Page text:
Term of Award

Spring 2012

Degree Name

Doctor of Education in Education Administration (Ed.D.)

Document Type and Release Option

Dissertation (open access)

Department

Department of Leadership, Technology, and Human Development

Committee Chair

Paul M. Jr. Brinson

Committee Member 1

Linda M. Arthur

Committee Member 2

Teri Denlea Melton

Abstract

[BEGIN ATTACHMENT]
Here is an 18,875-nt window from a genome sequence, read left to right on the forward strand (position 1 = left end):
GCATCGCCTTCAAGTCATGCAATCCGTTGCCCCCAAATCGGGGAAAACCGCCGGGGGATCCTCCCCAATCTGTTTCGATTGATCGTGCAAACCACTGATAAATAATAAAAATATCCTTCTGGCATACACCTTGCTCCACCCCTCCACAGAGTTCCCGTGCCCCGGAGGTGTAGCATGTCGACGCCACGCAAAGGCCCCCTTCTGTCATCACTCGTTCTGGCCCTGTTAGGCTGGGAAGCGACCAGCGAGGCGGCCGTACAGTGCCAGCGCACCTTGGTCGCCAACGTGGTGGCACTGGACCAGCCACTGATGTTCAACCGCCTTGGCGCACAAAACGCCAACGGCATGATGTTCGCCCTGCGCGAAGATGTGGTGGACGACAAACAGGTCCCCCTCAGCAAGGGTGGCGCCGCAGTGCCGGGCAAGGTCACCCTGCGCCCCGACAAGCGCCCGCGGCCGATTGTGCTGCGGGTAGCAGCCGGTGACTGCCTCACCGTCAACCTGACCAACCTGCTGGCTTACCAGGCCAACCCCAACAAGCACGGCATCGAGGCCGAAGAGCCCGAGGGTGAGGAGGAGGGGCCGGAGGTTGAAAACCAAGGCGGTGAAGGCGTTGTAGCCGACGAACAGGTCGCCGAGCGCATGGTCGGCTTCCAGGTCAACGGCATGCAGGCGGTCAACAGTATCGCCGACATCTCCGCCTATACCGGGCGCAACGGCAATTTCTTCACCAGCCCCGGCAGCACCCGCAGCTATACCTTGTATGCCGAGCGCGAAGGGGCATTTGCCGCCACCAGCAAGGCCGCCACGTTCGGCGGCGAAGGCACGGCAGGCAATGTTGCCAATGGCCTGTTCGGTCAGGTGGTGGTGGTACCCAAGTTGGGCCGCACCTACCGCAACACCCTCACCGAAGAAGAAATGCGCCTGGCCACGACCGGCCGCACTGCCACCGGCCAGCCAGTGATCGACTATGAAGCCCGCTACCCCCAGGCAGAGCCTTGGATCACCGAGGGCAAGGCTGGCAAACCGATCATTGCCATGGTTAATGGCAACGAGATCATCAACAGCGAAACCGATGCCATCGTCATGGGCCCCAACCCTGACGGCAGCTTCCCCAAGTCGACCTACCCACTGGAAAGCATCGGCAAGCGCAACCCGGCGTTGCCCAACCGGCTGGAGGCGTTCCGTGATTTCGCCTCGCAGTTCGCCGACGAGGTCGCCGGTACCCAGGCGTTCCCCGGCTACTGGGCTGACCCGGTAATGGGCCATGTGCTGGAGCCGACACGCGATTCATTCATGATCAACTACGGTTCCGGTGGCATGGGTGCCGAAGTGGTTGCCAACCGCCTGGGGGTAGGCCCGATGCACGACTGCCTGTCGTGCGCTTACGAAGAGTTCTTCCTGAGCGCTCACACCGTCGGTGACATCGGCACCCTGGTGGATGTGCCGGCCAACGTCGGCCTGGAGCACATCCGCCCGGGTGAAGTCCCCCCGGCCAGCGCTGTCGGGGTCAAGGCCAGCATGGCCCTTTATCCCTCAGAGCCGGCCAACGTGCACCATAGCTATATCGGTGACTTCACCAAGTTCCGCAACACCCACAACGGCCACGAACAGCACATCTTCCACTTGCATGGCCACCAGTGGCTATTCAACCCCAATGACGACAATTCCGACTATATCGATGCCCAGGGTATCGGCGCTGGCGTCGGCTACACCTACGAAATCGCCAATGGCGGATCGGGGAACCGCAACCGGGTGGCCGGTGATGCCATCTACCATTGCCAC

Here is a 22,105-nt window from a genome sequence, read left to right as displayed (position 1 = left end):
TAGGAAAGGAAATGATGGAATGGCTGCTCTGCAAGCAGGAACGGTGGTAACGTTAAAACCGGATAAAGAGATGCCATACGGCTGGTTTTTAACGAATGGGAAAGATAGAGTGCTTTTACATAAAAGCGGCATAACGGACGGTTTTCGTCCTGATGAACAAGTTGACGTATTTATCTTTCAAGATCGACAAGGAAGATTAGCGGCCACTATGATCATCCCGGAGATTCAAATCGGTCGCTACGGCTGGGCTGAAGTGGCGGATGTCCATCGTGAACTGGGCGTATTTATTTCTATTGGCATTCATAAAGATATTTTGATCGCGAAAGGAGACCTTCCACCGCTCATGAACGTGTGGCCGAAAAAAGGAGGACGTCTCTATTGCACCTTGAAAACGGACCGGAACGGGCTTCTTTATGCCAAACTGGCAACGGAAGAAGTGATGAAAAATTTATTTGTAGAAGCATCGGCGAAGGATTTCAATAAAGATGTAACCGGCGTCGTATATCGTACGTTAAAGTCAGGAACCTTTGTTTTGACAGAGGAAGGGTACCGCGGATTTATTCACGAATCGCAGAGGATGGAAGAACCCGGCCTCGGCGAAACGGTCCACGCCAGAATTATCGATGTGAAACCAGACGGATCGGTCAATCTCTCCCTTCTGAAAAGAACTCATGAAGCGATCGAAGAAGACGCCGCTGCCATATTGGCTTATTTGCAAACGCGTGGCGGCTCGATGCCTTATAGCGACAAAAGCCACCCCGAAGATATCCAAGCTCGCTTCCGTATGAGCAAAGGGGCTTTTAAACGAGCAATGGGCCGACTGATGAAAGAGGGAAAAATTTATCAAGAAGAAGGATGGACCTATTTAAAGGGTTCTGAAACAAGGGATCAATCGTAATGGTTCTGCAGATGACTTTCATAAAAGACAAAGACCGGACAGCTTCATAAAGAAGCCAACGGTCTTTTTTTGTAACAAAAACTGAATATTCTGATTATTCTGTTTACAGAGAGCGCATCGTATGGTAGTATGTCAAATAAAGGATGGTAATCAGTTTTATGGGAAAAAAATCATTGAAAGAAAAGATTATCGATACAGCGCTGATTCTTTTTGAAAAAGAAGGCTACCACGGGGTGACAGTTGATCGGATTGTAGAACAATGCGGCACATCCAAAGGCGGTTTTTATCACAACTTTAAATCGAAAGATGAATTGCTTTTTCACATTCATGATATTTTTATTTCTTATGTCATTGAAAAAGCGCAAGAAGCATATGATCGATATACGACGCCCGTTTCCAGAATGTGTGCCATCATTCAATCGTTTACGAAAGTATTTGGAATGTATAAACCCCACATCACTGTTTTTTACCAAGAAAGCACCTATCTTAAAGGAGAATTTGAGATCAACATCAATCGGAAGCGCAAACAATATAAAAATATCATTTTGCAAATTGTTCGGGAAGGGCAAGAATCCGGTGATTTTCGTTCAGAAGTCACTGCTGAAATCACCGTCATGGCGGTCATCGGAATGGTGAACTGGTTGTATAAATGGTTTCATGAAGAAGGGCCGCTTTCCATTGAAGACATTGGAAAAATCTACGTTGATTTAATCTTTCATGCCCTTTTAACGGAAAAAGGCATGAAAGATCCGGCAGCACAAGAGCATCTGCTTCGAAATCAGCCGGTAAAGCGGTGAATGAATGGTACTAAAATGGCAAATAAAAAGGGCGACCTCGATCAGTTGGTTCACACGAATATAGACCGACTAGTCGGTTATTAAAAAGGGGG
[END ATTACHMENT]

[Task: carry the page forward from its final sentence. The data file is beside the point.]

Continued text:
A wide range of decisions must be made in schools every day. Many of these decisions are made by administrators; however, teachers can and should be involved in decision-making at the school level. Teachers are professionals and should be provided the autonomy to make decisions that they believe are in the best interest of their students, schools, and profession. This research study surveyed certified elementary teachers to determine which types of decisions they desired to participate in making and to determine if years of teaching experience impacted teachers' willingness to participate in certain types of decisions. This study provides elementary school administrators with insight into the types of decisions that can be delegated to teachers that engage them in decision-making practices. This is a quantitative non-experimental study using a survey instrument, Teacher Decision Survey. Teachers clearly want to participate in decisions at the school level; however, they have varying decisions they desire. Evaluation, instructional coordination, and rules and discipline are decision types that teachers desire to participate in making. Findings indicate that there is a relationship between a teacher's years of experience and the types of decisions he/she desires to participate in making.

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